Mobile devices have been used by doctors and health centers for several years now, becoming a mainstay of care in many of the country's most populated regions. Now, Harvard Medical School's "Family Van," a medical center that travels to underserved communities like Dorchester, Roxbury and East Boston, is helping low-income neighborhoods to receive top-notch medical treatments without having to show up to the hospital. Based on current research, the Family Van has improved cardiovascular health and lowered the incidence of fatal deaths in this population over the past two years.
According to Community Health, a program of Boston's NPR news station (WBUR), the van cares for patients who have the highest rates of preventable illnesses, hospitalizations and avoidable emergency room visits. These also happen to be some of the neighborhoods most affected by the current flu epidemic.
Communities help one another
The Family Van is staffed by community health workers, doctors and nurses, who aim to bring medical tools to people with low resource access rather than forcing them to pay for train or bus fare.The areas that the Family Van visits are considered by the Federal Health Resources and Services Administration to be medically underserved.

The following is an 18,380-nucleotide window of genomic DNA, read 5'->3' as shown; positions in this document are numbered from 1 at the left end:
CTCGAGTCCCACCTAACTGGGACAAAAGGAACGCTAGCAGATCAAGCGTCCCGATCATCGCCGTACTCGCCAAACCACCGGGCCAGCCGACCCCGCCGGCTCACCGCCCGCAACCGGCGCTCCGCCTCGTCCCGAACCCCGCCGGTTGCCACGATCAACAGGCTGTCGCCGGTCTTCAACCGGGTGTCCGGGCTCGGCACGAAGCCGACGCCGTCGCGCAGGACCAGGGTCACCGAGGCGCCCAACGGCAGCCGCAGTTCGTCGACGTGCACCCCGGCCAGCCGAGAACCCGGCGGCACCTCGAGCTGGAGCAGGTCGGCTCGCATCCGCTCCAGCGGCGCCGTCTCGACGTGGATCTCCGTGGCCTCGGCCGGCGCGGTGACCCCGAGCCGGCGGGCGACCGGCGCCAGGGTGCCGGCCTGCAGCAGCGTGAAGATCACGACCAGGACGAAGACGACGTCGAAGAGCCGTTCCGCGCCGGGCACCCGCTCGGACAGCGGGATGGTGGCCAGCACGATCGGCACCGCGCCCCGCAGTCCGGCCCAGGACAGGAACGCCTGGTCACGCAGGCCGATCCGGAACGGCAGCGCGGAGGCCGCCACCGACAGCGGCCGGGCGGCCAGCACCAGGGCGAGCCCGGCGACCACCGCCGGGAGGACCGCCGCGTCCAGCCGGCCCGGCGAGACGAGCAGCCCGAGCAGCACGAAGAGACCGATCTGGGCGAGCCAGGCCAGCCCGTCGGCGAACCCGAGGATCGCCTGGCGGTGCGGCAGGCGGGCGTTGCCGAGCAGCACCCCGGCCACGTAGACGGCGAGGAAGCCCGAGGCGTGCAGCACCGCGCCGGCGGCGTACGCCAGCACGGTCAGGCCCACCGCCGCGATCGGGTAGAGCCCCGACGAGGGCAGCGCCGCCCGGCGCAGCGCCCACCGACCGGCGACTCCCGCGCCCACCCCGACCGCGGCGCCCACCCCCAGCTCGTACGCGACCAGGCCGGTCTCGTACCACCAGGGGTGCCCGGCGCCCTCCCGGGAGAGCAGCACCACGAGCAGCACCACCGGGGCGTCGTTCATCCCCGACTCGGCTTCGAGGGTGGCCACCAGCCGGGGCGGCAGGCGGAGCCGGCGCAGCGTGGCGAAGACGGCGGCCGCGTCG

A recent study published in the journal Health Affairs claims that the Family Van saves money, in large part by preventing needless ER visits. Patients who visited the Van were able to lower their blood pressures as well as receive treatments for several other conditions that are simple to manage, but may necessitate costly medications or medical visits.
Mobile health clinics are now in practice elsewhere throughout the country and also in Europe and Asia. A new "Mobile 1000" van is currently operating in several of India's slums, helping to diagnose and treat conditions that are widespread in the population.
Saving lives, cutting costs
According to the Health Affairs study, the van also offered temporary treatments for those with diabetes, obesity or maternal health concerns. The study found that of the 5,900 patients who were visited by the Family Van between 2010 and 2012, the incidence of myocardial infarction was estimated at about 12 percent for persons aged 55 to 64. Following the van's visits, patients previously at risk for heart conditions had a 48.8 percent reduction in the prevalence of cardiovascular ailments.
In Massachusetts, each avoidable emergency room visit costs on average $474, according to Harvard Medical School. Total savings for both hospitals and patients are estimated at $1.4 million, from 2,851 emergency room visits that were avoided using the Family Van.